Summit school eyed for closure |

Summit school eyed for closure

Photo by Ryan Salm/Sierra SunFifth graders Dylan Murtha and Andreas Barth work in the computer lab at Donner Trail School on Tuesday.

Parents, students and teachers at Donner Trail School have realized the days may be numbered for their campus that sits high on Donner Summit.

The elementary school, and its 60-plus student population, has been placed on a list of proposed budget cuts that will appear before the school board Wednesday, June 1 at 6:45 p.m. at Truckee Elementary School.

This isn’t the first time the 65-year-old school has been on the chopping block ” and it has escaped being cut every time. But this year, the school is on a shorter list of suggested reductions. And this time, the closure of the campus has been suggested by Tahoe Truckee Unified School District Superintendent Dennis Williams.

“This is not the decision of the budget review committee. I own this decision,” Williams told a group of parents, teachers, students and summit community members at Donner Trail last Thursday. “We have to do everything possible to be effective with the dollars we have.”

More than 100 people showed up for the meeting to get answers from Williams about why he chose to add the closure of Donner Trail to a list of proposed cuts for the 2005-06 school year. The closure would save between $70,000 and $90,000 to the district’s general fund next year, Williams said.

The cost per student to run Donner Trail is expensive when compared with other programs in the district, he said.

If Donner Trail is closed, students would either attend Glenshire Elementary or Kings Beach Elementary.

During the meeting, parents spoke to Williams about the value of their school. They said Donner Trail not only increases the economic viability of the Donner Summit area, but it also provides an alternative to driving down the summit for schooling, which can take more than an hour during a snow storm. They also suggested solutions to avoid closing the school ” like alternative revenue streams for the district and other possible cuts.

Some parents said they would use their own money to save the school.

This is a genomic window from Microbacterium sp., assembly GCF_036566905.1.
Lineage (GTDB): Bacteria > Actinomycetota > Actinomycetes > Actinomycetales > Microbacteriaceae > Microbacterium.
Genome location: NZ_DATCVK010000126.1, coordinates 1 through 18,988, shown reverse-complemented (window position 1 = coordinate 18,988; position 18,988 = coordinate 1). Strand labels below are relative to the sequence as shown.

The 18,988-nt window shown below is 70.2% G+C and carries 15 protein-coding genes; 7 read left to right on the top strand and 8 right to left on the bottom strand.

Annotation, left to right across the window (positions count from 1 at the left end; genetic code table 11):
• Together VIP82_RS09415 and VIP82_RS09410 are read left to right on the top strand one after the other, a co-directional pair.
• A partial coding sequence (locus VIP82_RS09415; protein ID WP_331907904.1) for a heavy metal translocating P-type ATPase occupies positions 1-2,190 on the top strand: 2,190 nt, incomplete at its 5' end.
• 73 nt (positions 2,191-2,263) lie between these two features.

Dale Verner, who sits on the Donner Summit Public Utility District board of directors, presented demographic data to Williams, saying Donner Summit is expected to grow, thus increasing the need for a neighborhood school.

“This area will double in 10 years,” he said.

Sandi Gradillas-Spaich, a Donner Trail parent who sits on the Measure A citizens oversight committee, said she was disappointed in Williams for suggesting Donner Trail be closed, especially after he had asked to use Measure A’s ending fund balance toward the district’s general fund reserve to avoid making hard cuts in the district.

“When you said ‘We don’t want to make the hard cuts,’ never in my wildest dreams did I think you wouldn’t mean three school closures,” she said of the proposal to relocate Coldstream Alternative and Creekside Magnet schools in addition to the Donner Trail proposition. “If these aren’t hard cuts, then what do you mean by ‘hard cuts’?”

Greg Murtha, who is a Donner Trail parent and marketing director at Sugar Bowl, said Donner Summit is where young families will be moving in the coming years.

“This is the last bastion of affordable housing in our community,” he said. “Where are we going to educate these kids?”

Randy Humphreys, a teacher at Alder Creek Middle School and Donner Trail parent, said Donner Trail’s small-school environment should be a model for other district sites.

“This school is the highest rated academic school in the district,” he told Williams. “Why are we not looking at this school as a model of what we want our district’s kids to be doing? Why are we closing a school that’s doing what we want a school to do?”

The budget review committee ” the group charged with identifying cuts for the 2005-06 school year ” did not decide to cut Donner Trail in its May 23 committee meeting, Williams said.

“It was impossible for that budget review committee to reach consensus to close this school,” he said. “They value this school. It then becomes my responsibility, as the chief executive officer of this district, to step up and make these cuts.”

Donner Trail parents, teachers and community members will have the opportunity to present their cases to the school board tonight.

Susan Phebus, principal of Donner Trail, said she had been directed by the school district’s administration not to comment to the media about the closure of Donner Trail.

Support Local Journalism


Support Local Journalism

Readers around Lake Tahoe, Truckee, and beyond make the Sierra Sun's work possible. Your financial contribution supports our efforts to deliver quality, locally relevant journalism.

Now more than ever, your support is critical to help us keep our community informed about the evolving coronavirus pandemic and the impact it is having locally. Every contribution, however large or small, will make a difference.

Your donation will help us continue to cover COVID-19 and our other vital local news.

Start a dialogue, stay on topic and be civil.
If you don't follow the rules, your comment may be deleted.

User Legend: iconModerator iconTrusted User